The FTC and Federal Reserve Move to Unify Credit Score Rules

On March 1 both the Federal Trade Commission and the Federal Reserve announced proposed rules that would unify the credit score disclosure requirements in the FACS Act (Fair Access to Credit Scores Act), which is part of Dodd-Frank, the Risk Based Pricing Rules, which are part of the Fair Credit Reporting Act, and ECOA Regulation B.

The Risk Based Pricing rules, which went live on January 1st 2011 were thought to have solved the “credit score disclosure” problem, yet most lenders were simply avoiding the issue by choosing the non-score disclosure option.  The Fed/FTC move, while probably not in response to lender actions, serves the same purpose by requiring a score disclosure for a declination or adverse approval by July, which is the same requirement under the FACS Act.

As of right now the proposed changes to the Risk Based Pricing Rule are entering the public comment period.  Still, it’s hard to imagine the public not wanting to see their credit scores if they were used to deny them credit or charge them more in interest on an approved account.  If all goes as planned, and there’s really no reason to expect differently, consumers who are denied credit or adversely approved (approved but with less than great terms) will see their actual credit score by July 22, 2011.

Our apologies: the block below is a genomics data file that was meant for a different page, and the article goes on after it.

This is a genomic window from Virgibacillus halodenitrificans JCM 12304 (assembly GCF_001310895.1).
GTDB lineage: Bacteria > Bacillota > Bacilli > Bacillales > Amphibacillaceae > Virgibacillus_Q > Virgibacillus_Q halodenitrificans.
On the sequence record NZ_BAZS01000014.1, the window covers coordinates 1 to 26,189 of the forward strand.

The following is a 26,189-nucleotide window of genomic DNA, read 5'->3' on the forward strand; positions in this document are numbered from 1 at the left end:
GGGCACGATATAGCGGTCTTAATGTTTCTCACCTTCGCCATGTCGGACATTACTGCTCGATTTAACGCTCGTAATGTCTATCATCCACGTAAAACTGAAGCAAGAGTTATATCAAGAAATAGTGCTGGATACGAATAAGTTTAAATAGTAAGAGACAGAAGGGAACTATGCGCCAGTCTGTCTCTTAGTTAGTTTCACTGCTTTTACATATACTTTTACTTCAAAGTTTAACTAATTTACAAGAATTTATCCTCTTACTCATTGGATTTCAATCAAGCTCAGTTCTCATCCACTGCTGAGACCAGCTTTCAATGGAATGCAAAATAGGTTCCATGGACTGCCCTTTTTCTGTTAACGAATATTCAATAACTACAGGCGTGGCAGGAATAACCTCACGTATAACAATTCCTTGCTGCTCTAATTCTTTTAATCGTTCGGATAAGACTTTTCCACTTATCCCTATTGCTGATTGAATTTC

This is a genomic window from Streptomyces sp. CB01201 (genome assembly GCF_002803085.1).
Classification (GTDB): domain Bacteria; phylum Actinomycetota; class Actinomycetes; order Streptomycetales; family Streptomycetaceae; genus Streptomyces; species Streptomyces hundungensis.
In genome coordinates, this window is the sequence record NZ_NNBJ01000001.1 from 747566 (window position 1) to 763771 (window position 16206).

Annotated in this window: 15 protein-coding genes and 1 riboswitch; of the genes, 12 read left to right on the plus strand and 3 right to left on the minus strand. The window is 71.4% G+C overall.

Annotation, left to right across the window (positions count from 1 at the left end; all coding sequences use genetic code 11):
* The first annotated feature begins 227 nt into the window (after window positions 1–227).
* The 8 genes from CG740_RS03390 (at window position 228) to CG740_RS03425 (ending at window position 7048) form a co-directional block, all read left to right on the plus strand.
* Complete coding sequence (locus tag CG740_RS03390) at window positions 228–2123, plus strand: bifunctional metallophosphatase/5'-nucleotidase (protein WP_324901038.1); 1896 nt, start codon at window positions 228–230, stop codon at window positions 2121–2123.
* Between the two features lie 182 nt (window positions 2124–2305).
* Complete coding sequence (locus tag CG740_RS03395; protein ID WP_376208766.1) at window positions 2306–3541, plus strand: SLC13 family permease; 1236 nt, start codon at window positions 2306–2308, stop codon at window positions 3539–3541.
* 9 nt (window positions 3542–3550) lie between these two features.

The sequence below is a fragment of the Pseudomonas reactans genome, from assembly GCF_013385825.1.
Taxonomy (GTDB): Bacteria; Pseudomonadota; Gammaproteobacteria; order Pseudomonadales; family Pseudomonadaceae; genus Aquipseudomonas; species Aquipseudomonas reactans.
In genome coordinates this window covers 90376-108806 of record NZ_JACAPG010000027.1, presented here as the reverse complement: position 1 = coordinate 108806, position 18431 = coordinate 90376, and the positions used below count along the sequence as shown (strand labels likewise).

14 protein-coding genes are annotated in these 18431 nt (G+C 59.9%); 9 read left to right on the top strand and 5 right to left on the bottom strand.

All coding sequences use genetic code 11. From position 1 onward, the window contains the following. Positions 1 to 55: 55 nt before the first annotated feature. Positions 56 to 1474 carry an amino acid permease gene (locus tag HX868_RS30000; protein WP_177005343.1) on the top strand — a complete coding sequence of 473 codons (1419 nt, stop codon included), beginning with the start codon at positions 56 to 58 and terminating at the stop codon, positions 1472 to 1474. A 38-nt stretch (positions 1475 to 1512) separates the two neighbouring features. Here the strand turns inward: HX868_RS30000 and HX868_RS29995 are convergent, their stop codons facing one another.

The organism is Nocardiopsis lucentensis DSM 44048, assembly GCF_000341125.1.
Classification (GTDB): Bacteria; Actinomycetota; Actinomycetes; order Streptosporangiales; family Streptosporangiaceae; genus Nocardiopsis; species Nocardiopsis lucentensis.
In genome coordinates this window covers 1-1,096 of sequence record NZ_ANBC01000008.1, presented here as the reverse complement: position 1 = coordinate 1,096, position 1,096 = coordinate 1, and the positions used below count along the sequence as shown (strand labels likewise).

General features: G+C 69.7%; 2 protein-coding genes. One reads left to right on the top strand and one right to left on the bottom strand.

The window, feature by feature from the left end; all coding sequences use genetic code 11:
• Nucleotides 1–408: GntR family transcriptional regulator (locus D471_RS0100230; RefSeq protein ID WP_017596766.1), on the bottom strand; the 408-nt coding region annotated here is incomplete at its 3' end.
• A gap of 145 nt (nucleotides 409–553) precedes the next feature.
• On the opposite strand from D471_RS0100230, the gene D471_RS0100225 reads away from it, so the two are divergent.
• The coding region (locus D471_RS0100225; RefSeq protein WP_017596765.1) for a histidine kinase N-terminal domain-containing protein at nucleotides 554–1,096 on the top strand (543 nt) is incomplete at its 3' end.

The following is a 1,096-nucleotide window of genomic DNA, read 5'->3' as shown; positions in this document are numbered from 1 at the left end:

It’s almost as if someone finally realized, “Guys, we have 3 laws here that say almost the same thing.  Let’s make them consistent.”  The bottom line: It’s looking good that on July 22, 2011 Dodd-Frank, The Fair Credit Reporting Act and ECOA Reg B will all require that credit scores be disclosed if a consumer is denied credit or approved with less than attractive terms.  Now we just need to convince lawmakers to apply the same rules to insurance companies, property management companies and utility providers.

John Ulzheimer is the President of Consumer Education at SmartCredit.com, the credit blogger for Mint.com, and a Contributor for the National Foundation for Credit Counseling.  He is an expert on credit reporting, credit scoring and identity theft. Formerly of FICO, Equifax and Credit.com, John is the only recognized credit expert who actually comes from the credit industry.